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1. A Conference on the Freedom of the Press

A Conference on the Freedom of the Press in the Middle East was held in Boston College on Saturday.

A joint program by the Peace Islands Institute, a nonprofit organization committed to dialogue and peacebuilding, and the Boston College Islamic Civilization and societies program, the conference consisted of a three panel discussion on the topics of censorship in the media, ethics and safety, and social media.

MIT Professor Noam Chomsky delivered the keynote speech, in which he underlined the dire conditions of press freedom in Egypt, Saudi Arabia and Turkey.

Dr. Chomsky spoke of the “murdering of journalism” in Turkey, referring to the government’s storming of the Ipek Media Group, when they forcefully broke in and shut down four media outlets including a TV channel and newspaper days before the November 1st elections. He also drew attention to the Turkish government’s involvement in fueling the war in Syria by aiding the Al-Nusra rebels.

Heading the first panel on censorship was former New York Times Istanbul bureau chief and Pulitzer award-winner Stephen Kinzer, who said the story of press freedom is the story of freedom for countries like Iran and Turkey. He noted the crucial regression of Turkish democracy at the hand of the current regime, and warned that Turkey seems to be switching places with Iran. Kinzer, however, seemed optimistic that the struggles of Turkish journalists would prove fruitful in the end, and that the current dire situation was not permanent.

Analyst Mohamad Elmasry followed with journalistic professionalism in Egypt, and how the transitions overtaking the country in the past couple of years resulted in the undermining of journalism, instead of furthering the democratic process in the country. He said that journalists in Egypt function not as watchdogs, but as journalists.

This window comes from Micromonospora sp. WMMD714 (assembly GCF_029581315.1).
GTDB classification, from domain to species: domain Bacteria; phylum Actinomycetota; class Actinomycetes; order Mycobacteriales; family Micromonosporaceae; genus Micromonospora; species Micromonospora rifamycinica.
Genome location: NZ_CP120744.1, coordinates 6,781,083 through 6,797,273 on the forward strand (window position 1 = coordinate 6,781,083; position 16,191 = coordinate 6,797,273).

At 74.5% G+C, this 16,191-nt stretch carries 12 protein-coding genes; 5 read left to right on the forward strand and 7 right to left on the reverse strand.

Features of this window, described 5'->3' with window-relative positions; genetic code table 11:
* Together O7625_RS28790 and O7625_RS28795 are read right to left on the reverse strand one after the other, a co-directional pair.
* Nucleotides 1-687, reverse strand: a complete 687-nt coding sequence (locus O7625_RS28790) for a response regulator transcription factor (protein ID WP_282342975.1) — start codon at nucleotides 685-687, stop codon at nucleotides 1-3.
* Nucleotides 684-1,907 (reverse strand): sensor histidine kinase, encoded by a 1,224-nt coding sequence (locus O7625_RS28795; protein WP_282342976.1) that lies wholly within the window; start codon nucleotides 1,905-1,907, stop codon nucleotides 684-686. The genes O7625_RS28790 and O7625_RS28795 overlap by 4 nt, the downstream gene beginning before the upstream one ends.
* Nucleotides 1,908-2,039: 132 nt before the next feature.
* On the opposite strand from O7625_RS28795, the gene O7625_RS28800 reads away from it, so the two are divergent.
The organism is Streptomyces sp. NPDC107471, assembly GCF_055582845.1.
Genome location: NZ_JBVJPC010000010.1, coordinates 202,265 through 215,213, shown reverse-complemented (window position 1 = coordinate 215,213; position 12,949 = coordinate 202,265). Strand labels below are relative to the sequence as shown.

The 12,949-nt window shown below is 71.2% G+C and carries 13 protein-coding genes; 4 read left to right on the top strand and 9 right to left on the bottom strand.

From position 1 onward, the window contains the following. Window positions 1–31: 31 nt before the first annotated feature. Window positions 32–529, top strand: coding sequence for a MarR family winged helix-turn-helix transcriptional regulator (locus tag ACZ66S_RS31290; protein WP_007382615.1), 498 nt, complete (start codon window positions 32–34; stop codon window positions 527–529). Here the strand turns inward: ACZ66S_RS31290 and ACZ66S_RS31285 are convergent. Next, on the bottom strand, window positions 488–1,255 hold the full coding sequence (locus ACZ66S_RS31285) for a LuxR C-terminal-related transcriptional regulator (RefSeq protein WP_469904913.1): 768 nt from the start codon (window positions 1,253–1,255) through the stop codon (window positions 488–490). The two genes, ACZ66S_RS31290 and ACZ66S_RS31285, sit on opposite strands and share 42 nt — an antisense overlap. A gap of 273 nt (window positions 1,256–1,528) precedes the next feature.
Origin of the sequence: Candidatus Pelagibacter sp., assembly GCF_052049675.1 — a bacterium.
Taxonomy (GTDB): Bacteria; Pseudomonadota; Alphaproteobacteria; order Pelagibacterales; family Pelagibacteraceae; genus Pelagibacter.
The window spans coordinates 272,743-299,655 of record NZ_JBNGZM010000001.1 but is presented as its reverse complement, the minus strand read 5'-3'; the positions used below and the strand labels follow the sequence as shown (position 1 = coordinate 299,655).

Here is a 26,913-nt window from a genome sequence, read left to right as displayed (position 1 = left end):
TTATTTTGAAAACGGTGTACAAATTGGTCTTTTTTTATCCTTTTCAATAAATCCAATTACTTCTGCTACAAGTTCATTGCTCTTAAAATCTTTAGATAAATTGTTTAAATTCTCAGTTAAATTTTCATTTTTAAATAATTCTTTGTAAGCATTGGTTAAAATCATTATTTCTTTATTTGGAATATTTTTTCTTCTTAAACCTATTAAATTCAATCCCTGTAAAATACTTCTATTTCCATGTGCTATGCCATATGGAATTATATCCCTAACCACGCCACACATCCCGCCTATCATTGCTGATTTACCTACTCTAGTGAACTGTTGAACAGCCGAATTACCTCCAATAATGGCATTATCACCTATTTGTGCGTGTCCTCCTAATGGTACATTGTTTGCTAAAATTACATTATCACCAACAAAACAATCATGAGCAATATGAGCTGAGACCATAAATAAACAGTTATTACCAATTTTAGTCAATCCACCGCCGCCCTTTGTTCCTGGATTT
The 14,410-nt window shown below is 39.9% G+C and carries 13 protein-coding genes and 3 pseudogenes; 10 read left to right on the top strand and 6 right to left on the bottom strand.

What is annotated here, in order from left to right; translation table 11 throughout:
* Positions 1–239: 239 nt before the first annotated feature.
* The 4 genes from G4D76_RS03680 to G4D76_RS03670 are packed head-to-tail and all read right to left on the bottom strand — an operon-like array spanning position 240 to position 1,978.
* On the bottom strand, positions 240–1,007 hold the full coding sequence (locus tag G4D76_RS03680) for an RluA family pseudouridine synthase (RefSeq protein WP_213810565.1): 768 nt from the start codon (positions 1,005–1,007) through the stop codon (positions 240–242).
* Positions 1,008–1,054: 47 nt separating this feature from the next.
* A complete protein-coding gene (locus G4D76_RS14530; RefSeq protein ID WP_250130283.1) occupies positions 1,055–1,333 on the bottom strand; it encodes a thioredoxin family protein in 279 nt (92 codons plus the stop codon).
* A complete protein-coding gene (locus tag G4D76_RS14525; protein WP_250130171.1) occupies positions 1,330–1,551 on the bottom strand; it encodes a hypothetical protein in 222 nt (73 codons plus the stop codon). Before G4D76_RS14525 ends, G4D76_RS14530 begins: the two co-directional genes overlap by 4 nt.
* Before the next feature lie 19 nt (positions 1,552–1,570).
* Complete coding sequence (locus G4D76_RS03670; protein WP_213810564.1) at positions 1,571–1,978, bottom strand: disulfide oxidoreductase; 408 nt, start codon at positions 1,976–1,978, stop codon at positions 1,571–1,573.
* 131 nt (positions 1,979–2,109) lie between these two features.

Concluding the first panel, Turkish columnist and editor-in-chief of Turkish Review Kerim Balci focused on Turkish President Erdogan’s manipulation of businesses and state power in order to control the media in Turkey.

The second panel focused on the ethics and safety of the press in the Middle East. Leading the panel was award-winning Turkish veteran journalist and founding president of P24 media, Hasan Cemal. Mr. Cemal delivered his speech in a poetic prose, he spoke of the world he envisioned for Turkey, and the heartbreak he felt when the Turkish government overtook Bugun TV and Newspapers just days before the elections on November 1st. Mr. Cemal warned of the tyranny of Turkish President Erdogan, and concluded with finality that the Turkish people would not leave their world to tyrants.

Maggy Zanger of the University of Arizona, and journalist Nada Alwady of Bahrain followed through with lectures on journalism among the mountain Kurds and Bahrain’s struggle with press freedom, respectively.

Lina ben Mhenni, 2011 Nobel Peace Prize nominee, Nate Schenkkan of Freedom House and Chris A. Bail of Duke University presented the final panel on social media’s role in press freedom in the Middle East. Mr. Bail spoke of anti-Islam organization is American and their use of social media to drive their campaigns. Lina ben Mhenni delivered an impassioned lecture where she said that she was “sick and tired of hearing about Tunisian exceptionalism in the media.” She adamantly expressed that the current Tunisian government’s incompetence and lack of accountability deemed the “Tunisian revolution a failure.”

The conference was held at Boston College, open to the public with an overflowing attendance.